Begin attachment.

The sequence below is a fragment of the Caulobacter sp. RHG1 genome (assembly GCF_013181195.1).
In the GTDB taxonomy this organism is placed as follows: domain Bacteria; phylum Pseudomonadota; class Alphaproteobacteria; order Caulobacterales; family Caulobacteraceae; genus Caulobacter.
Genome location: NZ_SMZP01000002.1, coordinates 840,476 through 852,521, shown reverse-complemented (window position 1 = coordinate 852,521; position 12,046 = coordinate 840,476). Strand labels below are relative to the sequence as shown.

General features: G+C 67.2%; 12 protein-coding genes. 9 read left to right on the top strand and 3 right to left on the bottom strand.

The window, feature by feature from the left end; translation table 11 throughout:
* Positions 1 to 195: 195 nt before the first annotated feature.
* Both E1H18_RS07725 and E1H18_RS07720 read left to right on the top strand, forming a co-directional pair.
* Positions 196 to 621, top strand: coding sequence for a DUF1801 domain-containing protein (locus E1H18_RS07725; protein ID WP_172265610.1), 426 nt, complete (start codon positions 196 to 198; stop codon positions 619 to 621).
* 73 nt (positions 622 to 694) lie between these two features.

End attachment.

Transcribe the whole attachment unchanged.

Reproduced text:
The sequence below is a fragment of the Caulobacter sp. RHG1 genome (assembly GCF_013181195.1).
In the GTDB taxonomy this organism is placed as follows: domain Bacteria; phylum Pseudomonadota; class Alphaproteobacteria; order Caulobacterales; family Caulobacteraceae; genus Caulobacter.
Genome location: NZ_SMZP01000002.1, coordinates 840,476 through 852,521, shown reverse-complemented (window position 1 = coordinate 852,521; position 12,046 = coordinate 840,476). Strand labels below are relative to the sequence as shown.

General features: G+C 67.2%; 12 protein-coding genes. 9 read left to right on the top strand and 3 right to left on the bottom strand.

The window, feature by feature from the left end; translation table 11 throughout:
* Positions 1 to 195: 195 nt before the first annotated feature.
* Both E1H18_RS07725 and E1H18_RS07720 read left to right on the top strand, forming a co-directional pair.
* Positions 196 to 621, top strand: coding sequence for a DUF1801 domain-containing protein (locus E1H18_RS07725; protein ID WP_172265610.1), 426 nt, complete (start codon positions 196 to 198; stop codon positions 619 to 621).
* 73 nt (positions 622 to 694) lie between these two features.